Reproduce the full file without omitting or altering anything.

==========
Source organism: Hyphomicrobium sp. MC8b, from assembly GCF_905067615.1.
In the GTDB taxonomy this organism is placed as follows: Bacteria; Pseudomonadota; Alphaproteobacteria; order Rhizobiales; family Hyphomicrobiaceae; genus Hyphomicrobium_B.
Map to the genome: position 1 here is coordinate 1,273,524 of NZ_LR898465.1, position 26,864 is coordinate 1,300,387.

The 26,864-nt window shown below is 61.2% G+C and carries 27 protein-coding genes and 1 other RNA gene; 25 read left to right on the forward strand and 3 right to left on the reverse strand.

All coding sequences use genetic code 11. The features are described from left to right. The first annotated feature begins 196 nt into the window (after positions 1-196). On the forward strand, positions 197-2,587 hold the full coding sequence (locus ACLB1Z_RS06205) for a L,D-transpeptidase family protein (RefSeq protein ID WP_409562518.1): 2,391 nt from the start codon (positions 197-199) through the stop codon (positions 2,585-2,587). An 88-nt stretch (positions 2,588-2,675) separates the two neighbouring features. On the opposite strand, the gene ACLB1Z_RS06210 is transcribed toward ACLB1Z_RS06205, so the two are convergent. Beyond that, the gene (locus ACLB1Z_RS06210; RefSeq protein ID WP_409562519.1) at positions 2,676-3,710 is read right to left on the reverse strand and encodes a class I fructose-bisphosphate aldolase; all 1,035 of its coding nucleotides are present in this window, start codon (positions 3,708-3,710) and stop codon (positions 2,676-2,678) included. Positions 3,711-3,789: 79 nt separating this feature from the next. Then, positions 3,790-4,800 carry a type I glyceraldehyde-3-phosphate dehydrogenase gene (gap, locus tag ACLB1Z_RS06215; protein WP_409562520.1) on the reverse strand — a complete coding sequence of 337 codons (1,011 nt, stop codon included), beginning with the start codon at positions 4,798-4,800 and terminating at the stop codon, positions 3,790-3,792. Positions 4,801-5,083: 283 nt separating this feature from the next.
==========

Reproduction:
Source organism: Hyphomicrobium sp. MC8b, from assembly GCF_905067615.1.
In the GTDB taxonomy this organism is placed as follows: Bacteria; Pseudomonadota; Alphaproteobacteria; order Rhizobiales; family Hyphomicrobiaceae; genus Hyphomicrobium_B.
Map to the genome: position 1 here is coordinate 1,273,524 of NZ_LR898465.1, position 26,864 is coordinate 1,300,387.

The 26,864-nt window shown below is 61.2% G+C and carries 27 protein-coding genes and 1 other RNA gene; 25 read left to right on the forward strand and 3 right to left on the reverse strand.

All coding sequences use genetic code 11. The features are described from left to right. The first annotated feature begins 196 nt into the window (after positions 1-196). On the forward strand, positions 197-2,587 hold the full coding sequence (locus ACLB1Z_RS06205) for a L,D-transpeptidase family protein (RefSeq protein ID WP_409562518.1): 2,391 nt from the start codon (positions 197-199) through the stop codon (positions 2,585-2,587). An 88-nt stretch (positions 2,588-2,675) separates the two neighbouring features. On the opposite strand, the gene ACLB1Z_RS06210 is transcribed toward ACLB1Z_RS06205, so the two are convergent. Beyond that, the gene (locus ACLB1Z_RS06210; RefSeq protein ID WP_409562519.1) at positions 2,676-3,710 is read right to left on the reverse strand and encodes a class I fructose-bisphosphate aldolase; all 1,035 of its coding nucleotides are present in this window, start codon (positions 3,708-3,710) and stop codon (positions 2,676-2,678) included. Positions 3,711-3,789: 79 nt separating this feature from the next. Then, positions 3,790-4,800 carry a type I glyceraldehyde-3-phosphate dehydrogenase gene (gap, locus tag ACLB1Z_RS06215; protein WP_409562520.1) on the reverse strand — a complete coding sequence of 337 codons (1,011 nt, stop codon included), beginning with the start codon at positions 4,798-4,800 and terminating at the stop codon, positions 3,790-3,792. Positions 4,801-5,083: 283 nt separating this feature from the next.